Educators, especially those who already have a high regard for schooling and education as important for social mobility, need to believe in the power of education to transform nations. As indicated in The Arab World’s Education Report Card, the Arab family values education and schooling and has the motivation to transform parenting and discipline techniques; however, families lack the access and resources to do so. Further, many of the attempts to reform the Arab context display impatience and are not implemented properly. This may be because of the top-down approach adopted in Arab politics, but it is important to consider a grassroots approach in order to effect meaningful change in the education sector.
Adopting a Pedagogy of Hope
This approach to education is inspired by Freire’s work in Brazil and other countries on the pedagogy of the oppressed and the pedagogy of hope. According to the Freirean school of thought, traditional teaching approaches view learning as a “banking transaction” where the teacher deposits knowledge into the child’s mind and hopes for the best. Freire argued for learning that is critical and interactive, allowing students to take ownership of the learning process and of their liberation from traditional and oppressive methods and habits. This type of pedagogy can provide teachers with actual strategies that start with the teachers themselves. Education according to this approach usually tries to accommodate the social and political status quo.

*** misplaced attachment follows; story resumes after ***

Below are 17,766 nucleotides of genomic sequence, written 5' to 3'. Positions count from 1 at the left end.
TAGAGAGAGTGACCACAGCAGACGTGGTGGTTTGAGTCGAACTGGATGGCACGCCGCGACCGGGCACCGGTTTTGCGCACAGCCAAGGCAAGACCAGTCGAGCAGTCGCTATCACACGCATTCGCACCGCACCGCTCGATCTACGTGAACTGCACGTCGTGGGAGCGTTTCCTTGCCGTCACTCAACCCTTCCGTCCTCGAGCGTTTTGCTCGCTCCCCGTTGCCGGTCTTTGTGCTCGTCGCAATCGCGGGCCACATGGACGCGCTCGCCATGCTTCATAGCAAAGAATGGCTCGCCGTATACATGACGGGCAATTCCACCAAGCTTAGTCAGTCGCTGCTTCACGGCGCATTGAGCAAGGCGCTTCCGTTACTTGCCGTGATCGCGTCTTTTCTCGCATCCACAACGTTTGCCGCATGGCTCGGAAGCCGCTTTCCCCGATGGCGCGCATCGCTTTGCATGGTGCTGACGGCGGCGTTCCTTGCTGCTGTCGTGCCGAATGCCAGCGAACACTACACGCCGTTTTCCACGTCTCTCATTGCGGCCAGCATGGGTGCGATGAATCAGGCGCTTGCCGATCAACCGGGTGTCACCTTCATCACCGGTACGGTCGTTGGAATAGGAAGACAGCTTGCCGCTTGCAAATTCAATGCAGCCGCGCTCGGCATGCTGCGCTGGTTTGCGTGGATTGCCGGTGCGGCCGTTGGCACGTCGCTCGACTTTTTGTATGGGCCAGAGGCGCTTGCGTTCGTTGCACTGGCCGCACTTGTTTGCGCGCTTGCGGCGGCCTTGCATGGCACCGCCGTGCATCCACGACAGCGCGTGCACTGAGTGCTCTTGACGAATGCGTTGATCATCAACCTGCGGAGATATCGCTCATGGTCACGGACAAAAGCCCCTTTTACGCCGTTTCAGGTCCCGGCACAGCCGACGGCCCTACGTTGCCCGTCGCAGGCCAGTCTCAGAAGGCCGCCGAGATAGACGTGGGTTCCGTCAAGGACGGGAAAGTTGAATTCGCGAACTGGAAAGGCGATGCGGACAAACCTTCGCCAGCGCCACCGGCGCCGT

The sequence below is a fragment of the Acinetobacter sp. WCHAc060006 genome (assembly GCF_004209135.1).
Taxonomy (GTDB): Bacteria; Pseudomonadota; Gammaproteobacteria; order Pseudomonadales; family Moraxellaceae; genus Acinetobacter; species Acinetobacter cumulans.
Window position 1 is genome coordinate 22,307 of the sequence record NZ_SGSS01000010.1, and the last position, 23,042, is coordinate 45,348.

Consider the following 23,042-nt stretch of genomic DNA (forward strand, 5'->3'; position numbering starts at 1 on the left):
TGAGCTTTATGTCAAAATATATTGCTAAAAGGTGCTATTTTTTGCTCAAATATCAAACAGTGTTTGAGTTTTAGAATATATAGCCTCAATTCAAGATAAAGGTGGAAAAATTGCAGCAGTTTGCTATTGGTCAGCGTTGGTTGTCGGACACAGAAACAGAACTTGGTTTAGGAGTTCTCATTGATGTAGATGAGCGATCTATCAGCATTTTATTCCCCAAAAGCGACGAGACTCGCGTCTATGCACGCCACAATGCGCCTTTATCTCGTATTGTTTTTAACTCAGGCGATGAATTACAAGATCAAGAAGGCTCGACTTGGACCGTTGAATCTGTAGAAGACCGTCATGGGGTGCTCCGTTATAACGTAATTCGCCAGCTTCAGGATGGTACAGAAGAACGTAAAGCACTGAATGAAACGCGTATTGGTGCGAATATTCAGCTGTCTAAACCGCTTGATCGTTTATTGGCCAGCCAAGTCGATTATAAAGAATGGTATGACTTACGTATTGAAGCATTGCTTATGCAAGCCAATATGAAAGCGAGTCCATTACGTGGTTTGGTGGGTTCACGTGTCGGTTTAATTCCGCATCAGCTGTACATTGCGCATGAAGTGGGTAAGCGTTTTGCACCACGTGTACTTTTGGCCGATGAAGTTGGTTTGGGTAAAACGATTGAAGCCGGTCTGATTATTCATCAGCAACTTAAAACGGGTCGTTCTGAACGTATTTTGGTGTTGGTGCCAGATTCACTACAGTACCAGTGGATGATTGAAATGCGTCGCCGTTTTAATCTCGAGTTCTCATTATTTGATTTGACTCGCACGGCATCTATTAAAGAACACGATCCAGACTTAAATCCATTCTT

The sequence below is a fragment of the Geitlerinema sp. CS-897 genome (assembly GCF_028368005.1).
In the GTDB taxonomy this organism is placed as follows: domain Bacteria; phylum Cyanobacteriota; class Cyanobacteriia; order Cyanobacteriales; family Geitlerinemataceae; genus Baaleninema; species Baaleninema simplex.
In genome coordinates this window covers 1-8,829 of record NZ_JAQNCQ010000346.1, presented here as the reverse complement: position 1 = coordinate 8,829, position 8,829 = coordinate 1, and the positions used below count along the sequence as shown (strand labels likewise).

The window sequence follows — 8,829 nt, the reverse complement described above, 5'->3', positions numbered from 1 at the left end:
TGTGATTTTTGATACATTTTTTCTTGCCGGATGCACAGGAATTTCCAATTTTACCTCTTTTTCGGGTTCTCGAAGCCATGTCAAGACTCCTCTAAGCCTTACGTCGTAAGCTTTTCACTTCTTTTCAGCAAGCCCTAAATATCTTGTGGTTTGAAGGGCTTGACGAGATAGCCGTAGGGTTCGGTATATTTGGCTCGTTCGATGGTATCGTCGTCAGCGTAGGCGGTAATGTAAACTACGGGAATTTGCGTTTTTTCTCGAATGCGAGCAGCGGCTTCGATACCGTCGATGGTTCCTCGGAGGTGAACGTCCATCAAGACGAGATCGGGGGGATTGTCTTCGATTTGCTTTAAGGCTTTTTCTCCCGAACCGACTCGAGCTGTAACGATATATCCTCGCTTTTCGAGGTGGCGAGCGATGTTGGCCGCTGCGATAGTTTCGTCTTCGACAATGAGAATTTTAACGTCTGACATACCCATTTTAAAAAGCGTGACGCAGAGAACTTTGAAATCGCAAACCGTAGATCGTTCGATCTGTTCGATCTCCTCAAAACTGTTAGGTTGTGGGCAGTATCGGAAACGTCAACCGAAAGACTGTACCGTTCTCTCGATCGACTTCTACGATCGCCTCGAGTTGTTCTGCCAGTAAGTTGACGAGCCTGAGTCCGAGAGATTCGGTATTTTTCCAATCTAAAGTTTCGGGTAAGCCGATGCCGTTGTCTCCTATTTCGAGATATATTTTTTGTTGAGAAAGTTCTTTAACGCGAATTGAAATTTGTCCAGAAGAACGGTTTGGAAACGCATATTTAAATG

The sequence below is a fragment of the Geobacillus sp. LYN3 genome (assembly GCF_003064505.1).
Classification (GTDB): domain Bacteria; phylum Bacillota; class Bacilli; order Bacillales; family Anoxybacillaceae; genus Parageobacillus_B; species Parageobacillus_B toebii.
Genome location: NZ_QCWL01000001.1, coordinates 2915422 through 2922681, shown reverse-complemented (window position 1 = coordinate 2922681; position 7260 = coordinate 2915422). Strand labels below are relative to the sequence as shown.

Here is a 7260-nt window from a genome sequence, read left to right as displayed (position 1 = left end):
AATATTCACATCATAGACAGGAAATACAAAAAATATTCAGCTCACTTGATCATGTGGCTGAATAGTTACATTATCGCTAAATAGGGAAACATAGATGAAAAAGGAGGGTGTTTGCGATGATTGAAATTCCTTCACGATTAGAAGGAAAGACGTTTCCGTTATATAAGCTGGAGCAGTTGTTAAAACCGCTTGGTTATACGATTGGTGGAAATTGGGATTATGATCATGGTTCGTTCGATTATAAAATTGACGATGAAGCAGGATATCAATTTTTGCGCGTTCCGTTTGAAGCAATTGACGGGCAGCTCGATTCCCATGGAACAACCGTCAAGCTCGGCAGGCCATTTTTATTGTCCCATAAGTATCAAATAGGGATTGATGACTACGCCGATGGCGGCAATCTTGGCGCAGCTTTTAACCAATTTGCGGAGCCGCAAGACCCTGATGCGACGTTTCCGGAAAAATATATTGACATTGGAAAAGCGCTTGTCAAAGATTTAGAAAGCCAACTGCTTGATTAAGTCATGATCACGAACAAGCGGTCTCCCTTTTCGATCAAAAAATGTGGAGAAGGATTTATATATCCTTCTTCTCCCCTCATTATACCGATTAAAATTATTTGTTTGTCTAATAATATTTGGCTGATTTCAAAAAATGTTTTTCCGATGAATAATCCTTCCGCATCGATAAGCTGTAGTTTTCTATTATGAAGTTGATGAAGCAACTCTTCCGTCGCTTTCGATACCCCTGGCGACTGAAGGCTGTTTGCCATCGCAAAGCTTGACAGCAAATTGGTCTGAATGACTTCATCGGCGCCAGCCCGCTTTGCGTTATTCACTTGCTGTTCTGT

To become agents of change, however, it is incumbent on the teachers themselves to transform. Some of the pedagogical implications focus on teachers’ involvement in critical reflection about their practice and about their students’ belief systems. They also call for praxis—a continuous process of connecting and combining theory and practice. This approach involves the teacher’s engagement in self-examination to develop her/his ways of teaching and learning. Many educators advocate using “problem posing” with children so they can use their critical thinking and prior knowledge to solve real life problems. The teacher does not give the solutions but generates them collaboratively by working together with the students.
This approach clearly necessitates a comprehensive look at education systems and ways to transform them through innovations in pedagogy, reform of curricula, and ongoing assessments of educational gains and attainments that are based on authentic and holistic methods.